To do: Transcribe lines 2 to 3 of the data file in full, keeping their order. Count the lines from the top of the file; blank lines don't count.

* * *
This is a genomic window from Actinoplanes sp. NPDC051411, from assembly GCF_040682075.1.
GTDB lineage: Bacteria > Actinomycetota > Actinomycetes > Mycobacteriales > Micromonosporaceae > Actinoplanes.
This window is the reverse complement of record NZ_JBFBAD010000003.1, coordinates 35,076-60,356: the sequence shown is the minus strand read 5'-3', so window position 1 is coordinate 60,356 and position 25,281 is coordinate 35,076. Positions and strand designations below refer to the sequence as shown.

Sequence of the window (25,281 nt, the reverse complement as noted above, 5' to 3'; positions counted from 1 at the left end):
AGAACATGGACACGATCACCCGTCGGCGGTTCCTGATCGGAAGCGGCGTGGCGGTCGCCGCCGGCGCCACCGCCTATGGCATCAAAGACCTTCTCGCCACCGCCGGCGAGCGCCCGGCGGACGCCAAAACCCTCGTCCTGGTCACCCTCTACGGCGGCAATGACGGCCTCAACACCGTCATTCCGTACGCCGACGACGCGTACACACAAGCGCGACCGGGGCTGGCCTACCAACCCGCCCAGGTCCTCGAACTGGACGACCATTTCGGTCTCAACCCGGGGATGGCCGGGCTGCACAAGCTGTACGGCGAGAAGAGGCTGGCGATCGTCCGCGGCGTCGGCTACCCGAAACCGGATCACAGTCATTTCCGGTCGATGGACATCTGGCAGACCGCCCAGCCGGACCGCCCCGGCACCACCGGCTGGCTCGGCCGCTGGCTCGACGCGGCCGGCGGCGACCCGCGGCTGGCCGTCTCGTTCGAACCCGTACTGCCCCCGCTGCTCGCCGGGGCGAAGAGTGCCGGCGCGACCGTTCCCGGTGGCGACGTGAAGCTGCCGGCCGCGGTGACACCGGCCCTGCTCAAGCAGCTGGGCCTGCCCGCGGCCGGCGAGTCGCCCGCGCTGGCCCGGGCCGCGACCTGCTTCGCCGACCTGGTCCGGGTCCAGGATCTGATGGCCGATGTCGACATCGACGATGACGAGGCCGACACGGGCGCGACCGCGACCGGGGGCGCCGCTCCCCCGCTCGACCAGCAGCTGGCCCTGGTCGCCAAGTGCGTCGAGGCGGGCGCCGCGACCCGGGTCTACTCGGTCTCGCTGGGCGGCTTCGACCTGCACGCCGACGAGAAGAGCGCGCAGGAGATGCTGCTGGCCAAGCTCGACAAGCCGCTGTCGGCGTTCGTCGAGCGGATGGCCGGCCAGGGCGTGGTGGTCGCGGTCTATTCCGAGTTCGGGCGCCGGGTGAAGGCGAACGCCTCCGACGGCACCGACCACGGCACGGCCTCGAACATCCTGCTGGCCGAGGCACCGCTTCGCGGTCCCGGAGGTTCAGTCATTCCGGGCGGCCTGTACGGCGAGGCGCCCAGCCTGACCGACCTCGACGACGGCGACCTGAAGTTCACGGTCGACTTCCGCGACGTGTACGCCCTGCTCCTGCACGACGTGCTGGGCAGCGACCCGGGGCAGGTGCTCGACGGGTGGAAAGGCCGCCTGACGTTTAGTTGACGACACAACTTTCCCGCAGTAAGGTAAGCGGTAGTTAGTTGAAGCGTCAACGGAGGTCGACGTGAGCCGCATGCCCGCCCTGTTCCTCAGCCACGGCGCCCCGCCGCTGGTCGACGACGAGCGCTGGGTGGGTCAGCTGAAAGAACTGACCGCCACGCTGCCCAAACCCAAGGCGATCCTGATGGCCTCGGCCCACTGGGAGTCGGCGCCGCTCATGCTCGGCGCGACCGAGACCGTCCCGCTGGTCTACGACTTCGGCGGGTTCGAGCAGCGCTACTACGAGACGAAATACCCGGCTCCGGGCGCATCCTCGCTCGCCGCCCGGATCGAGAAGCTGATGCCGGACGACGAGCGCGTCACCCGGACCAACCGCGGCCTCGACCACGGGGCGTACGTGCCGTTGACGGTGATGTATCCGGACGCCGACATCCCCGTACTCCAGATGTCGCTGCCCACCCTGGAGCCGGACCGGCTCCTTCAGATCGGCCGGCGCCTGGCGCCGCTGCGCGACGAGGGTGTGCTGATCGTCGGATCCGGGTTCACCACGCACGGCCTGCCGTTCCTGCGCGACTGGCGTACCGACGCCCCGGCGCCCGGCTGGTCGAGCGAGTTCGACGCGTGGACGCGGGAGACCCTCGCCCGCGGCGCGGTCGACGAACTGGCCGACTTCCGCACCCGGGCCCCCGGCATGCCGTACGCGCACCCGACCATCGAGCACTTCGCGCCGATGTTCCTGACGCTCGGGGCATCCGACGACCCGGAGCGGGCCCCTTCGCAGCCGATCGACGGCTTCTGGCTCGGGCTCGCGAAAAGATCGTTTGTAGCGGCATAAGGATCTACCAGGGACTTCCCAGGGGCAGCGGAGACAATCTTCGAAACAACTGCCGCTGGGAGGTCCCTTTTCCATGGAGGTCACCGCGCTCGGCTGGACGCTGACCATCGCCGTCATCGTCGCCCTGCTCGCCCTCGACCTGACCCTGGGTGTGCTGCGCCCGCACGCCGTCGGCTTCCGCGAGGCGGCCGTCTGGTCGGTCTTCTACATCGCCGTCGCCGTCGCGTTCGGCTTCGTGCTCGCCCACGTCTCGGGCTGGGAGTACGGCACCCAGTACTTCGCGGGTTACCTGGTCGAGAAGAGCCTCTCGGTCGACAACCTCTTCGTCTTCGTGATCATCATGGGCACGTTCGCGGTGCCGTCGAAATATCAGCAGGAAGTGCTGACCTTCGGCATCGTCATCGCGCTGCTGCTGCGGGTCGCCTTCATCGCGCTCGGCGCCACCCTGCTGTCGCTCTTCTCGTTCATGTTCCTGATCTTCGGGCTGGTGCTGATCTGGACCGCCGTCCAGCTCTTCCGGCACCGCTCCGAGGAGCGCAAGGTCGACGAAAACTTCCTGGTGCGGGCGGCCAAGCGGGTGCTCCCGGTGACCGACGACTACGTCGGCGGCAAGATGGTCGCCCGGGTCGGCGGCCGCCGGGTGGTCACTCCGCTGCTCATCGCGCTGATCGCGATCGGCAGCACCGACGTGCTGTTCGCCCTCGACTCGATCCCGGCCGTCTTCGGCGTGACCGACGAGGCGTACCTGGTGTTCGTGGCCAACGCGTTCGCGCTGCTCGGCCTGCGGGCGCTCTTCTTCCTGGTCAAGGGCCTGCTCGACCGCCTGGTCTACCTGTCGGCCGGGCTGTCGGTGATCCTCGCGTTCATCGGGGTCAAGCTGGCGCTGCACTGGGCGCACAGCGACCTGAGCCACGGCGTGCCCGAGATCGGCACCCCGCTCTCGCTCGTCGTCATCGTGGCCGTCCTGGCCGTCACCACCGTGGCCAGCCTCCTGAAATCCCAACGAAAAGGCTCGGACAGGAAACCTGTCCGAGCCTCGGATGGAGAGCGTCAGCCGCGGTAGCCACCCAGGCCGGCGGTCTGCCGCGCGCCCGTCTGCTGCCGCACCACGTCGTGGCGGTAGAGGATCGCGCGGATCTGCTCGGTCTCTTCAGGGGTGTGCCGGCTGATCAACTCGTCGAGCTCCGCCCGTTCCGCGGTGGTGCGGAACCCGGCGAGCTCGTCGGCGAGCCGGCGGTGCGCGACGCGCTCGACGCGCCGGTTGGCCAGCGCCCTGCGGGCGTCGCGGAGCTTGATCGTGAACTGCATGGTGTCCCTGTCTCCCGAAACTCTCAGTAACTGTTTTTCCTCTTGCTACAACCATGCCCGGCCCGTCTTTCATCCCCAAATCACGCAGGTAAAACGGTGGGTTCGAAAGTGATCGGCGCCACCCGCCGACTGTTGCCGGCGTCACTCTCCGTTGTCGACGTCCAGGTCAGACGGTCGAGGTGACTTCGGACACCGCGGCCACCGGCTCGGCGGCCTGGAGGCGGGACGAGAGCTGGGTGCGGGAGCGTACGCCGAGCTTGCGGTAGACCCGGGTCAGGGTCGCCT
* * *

GTDB lineage: Bacteria > Actinomycetota > Actinomycetes > Mycobacteriales > Micromonosporaceae > Actinoplanes.
This window is the reverse complement of record NZ_JBFBAD010000003.1, coordinates 35,076-60,356: the sequence shown is the minus strand read 5'-3', so window position 1 is coordinate 60,356 and position 25,281 is coordinate 35,076. Positions and strand designations below refer to the sequence as shown.